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January 07, 2017     Post 81
Life On The Beach

As we hit deep winter the Lake Ontario Log is going to look back on days or sunshine and warmth. We're going to the beach.

In this day and age of false facts, which, sadly, we know can and do impact human behavior, I want to set the record straight about some of our fellow beach goers who share the shore with us.

Our tideless freshwater beach lacks the varied life of salt water. But though we lack clams and fiddler crabs and tide pools, a number of non human beach goers appear regularly each summer. Geese from the nearby marshes like to lounge upon the beach with their youngsters, and a blue heron regularly takes up station in the shallows near our creek on summer evenings. Beach eagles are fairly frequent visitors as they scavenge a dead fish or pick off an unlucky water snake by the creek.

And then there are those beach goers of less savory but totally undeserved reputations- snappers snakes buzzards and spiders.

Sometimes if there's a spring die off of big carp or a number of fall salmon carcasses, we may see a few buzzards on a beach picnic. I've been fascinated more than once by the swift movement of their shadows gliding across the bluff face as they patrol the shore in search of lunch. They are amazingly good at finding it. One trick they use for spotting food is to watch each other. If one guy sees something down there, then others see the bird's descent and head on over. So they crowd source the searching process.

Despite their formidable appearance up there in the sky, I've never heard of a turkey vulture attacking anything alive. They won't bother your small dog or cat. Unlike the black vultures we saw down on the Chesapeake during our Titania trip, these birds offer no threat to the living. They also seem to be sociable sorts and appear to enjoy each other's company when they're not hunting.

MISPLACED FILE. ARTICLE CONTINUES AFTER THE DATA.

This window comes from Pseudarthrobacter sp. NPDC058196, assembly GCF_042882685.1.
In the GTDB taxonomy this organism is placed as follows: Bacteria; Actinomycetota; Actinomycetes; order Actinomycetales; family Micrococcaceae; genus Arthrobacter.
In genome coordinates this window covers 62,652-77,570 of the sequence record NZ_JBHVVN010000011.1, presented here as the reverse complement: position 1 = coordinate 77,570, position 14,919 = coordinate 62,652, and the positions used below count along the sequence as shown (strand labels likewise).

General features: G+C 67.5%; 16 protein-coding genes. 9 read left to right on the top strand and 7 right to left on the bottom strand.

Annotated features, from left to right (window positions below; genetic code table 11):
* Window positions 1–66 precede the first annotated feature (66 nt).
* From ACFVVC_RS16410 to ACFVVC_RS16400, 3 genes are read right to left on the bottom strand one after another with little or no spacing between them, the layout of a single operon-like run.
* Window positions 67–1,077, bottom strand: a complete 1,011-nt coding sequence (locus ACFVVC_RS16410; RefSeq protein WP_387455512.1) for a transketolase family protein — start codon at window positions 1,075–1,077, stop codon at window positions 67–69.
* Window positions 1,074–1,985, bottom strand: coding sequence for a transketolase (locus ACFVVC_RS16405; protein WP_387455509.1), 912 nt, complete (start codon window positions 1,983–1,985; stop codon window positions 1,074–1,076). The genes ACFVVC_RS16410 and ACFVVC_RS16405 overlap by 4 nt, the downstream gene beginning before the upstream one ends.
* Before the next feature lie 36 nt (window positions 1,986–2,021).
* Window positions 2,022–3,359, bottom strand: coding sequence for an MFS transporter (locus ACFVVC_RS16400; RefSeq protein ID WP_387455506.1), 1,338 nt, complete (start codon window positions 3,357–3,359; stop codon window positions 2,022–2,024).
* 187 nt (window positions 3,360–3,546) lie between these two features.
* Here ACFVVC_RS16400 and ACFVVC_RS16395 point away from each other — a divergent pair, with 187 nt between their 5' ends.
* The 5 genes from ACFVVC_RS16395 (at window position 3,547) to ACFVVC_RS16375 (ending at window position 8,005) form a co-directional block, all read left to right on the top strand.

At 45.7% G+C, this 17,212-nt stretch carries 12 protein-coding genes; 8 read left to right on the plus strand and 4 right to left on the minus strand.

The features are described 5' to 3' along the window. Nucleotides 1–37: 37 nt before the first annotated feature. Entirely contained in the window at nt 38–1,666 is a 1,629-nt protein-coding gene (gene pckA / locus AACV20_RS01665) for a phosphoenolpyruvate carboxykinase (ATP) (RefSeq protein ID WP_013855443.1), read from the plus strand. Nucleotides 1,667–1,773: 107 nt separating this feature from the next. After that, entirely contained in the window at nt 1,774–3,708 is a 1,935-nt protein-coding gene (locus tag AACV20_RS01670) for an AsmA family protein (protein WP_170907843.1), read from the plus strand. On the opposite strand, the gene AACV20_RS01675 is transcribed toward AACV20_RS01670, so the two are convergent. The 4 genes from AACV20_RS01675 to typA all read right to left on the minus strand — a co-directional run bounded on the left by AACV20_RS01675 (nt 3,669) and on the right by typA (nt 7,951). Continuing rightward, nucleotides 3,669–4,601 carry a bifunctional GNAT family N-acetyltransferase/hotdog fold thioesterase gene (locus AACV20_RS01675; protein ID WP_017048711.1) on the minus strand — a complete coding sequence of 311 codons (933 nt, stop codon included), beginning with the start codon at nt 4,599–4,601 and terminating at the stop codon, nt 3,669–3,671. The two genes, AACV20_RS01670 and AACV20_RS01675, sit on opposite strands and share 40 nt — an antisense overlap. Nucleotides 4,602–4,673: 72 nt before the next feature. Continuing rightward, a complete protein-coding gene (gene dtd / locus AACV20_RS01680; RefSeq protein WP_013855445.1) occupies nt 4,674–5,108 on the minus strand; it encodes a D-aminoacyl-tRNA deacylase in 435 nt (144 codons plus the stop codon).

When we're on our mooring in Fair Haven with a west wind late in the day we often see dozens of them late in the day soaring on the updraft over a little rise along the east side of Little Sodus Bay. It seems to be a ritual of sorts, an end of the day dance or buzzard social hour before they settle into their communal roost. They're great fun to watch in flight as they circle swoop and seemingly greet one another with close passes aloft.

I was a bit alarmed last fall, though, when I found a couple of them hanging out on Sara B. A bird that big is bound to make a pretty good amount of 'whitewash'. The Internet informs me buzzard poop is virtually sterile since their systems do such a good job of killing of bacteria and viruses they ingest from the food source. Still, I'd just as soon not have to swab it off the deck.

Sometimes in April if you visit the beach with a south wind, you may be lucky enough to see the spring flights going overhead. Two years ago I got a flight of buzzards on video- that day over 2000 birds passed by Derby Hill in an hour or so.
People don't give buzzards enough credit for their clean up work. They're quick, thorough, and I'd sure rather look at a tidy well picked skeleton than some putrid mess of protein on the beach. Ir elsewhere. There's no doubt that they do help keep us safer by preventing the spread of disease.

for more on lake life join us Jan 14 at 2 pm Rice Creek Field Station Oswego NY

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